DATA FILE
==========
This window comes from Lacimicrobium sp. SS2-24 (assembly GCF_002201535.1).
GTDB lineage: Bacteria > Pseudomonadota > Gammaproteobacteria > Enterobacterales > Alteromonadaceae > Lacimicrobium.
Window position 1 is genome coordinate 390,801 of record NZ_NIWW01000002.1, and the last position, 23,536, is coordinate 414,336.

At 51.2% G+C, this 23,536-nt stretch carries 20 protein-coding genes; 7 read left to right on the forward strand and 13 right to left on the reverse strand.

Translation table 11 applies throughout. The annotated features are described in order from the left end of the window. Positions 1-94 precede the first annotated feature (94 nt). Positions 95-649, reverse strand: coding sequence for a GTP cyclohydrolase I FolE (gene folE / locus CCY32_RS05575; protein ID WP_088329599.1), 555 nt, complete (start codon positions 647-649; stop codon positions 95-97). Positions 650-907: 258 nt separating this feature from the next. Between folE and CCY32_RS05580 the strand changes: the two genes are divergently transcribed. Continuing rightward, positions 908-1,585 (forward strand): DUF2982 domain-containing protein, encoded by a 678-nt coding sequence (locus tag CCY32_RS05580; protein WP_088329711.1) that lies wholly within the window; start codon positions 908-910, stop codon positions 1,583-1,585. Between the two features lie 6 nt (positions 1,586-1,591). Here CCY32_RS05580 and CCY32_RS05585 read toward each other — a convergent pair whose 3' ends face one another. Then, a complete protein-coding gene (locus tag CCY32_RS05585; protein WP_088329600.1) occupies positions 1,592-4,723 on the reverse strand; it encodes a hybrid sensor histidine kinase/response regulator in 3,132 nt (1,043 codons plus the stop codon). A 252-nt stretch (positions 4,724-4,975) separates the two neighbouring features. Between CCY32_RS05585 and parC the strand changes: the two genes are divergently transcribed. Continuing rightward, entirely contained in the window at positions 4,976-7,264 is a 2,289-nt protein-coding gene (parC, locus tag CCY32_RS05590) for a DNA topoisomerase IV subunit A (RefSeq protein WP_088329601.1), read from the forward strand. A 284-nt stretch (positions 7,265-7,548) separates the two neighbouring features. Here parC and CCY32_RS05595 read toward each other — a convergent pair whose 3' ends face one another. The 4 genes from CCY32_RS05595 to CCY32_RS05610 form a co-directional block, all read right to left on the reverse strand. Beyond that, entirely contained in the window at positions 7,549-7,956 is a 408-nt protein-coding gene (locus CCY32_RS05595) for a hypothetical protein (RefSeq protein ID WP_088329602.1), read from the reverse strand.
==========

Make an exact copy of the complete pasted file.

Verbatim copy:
This window comes from Lacimicrobium sp. SS2-24 (assembly GCF_002201535.1).
GTDB lineage: Bacteria > Pseudomonadota > Gammaproteobacteria > Enterobacterales > Alteromonadaceae > Lacimicrobium.
Window position 1 is genome coordinate 390,801 of record NZ_NIWW01000002.1, and the last position, 23,536, is coordinate 414,336.

At 51.2% G+C, this 23,536-nt stretch carries 20 protein-coding genes; 7 read left to right on the forward strand and 13 right to left on the reverse strand.

Translation table 11 applies throughout. The annotated features are described in order from the left end of the window. Positions 1-94 precede the first annotated feature (94 nt). Positions 95-649, reverse strand: coding sequence for a GTP cyclohydrolase I FolE (gene folE / locus CCY32_RS05575; protein ID WP_088329599.1), 555 nt, complete (start codon positions 647-649; stop codon positions 95-97). Positions 650-907: 258 nt separating this feature from the next. Between folE and CCY32_RS05580 the strand changes: the two genes are divergently transcribed. Continuing rightward, positions 908-1,585 (forward strand): DUF2982 domain-containing protein, encoded by a 678-nt coding sequence (locus tag CCY32_RS05580; protein WP_088329711.1) that lies wholly within the window; start codon positions 908-910, stop codon positions 1,583-1,585. Between the two features lie 6 nt (positions 1,586-1,591). Here CCY32_RS05580 and CCY32_RS05585 read toward each other — a convergent pair whose 3' ends face one another. Then, a complete protein-coding gene (locus tag CCY32_RS05585; protein WP_088329600.1) occupies positions 1,592-4,723 on the reverse strand; it encodes a hybrid sensor histidine kinase/response regulator in 3,132 nt (1,043 codons plus the stop codon). A 252-nt stretch (positions 4,724-4,975) separates the two neighbouring features. Between CCY32_RS05585 and parC the strand changes: the two genes are divergently transcribed. Continuing rightward, entirely contained in the window at positions 4,976-7,264 is a 2,289-nt protein-coding gene (parC, locus tag CCY32_RS05590) for a DNA topoisomerase IV subunit A (RefSeq protein WP_088329601.1), read from the forward strand. A 284-nt stretch (positions 7,265-7,548) separates the two neighbouring features. Here parC and CCY32_RS05595 read toward each other — a convergent pair whose 3' ends face one another. The 4 genes from CCY32_RS05595 to CCY32_RS05610 form a co-directional block, all read right to left on the reverse strand. Beyond that, entirely contained in the window at positions 7,549-7,956 is a 408-nt protein-coding gene (locus CCY32_RS05595) for a hypothetical protein (RefSeq protein ID WP_088329602.1), read from the reverse strand.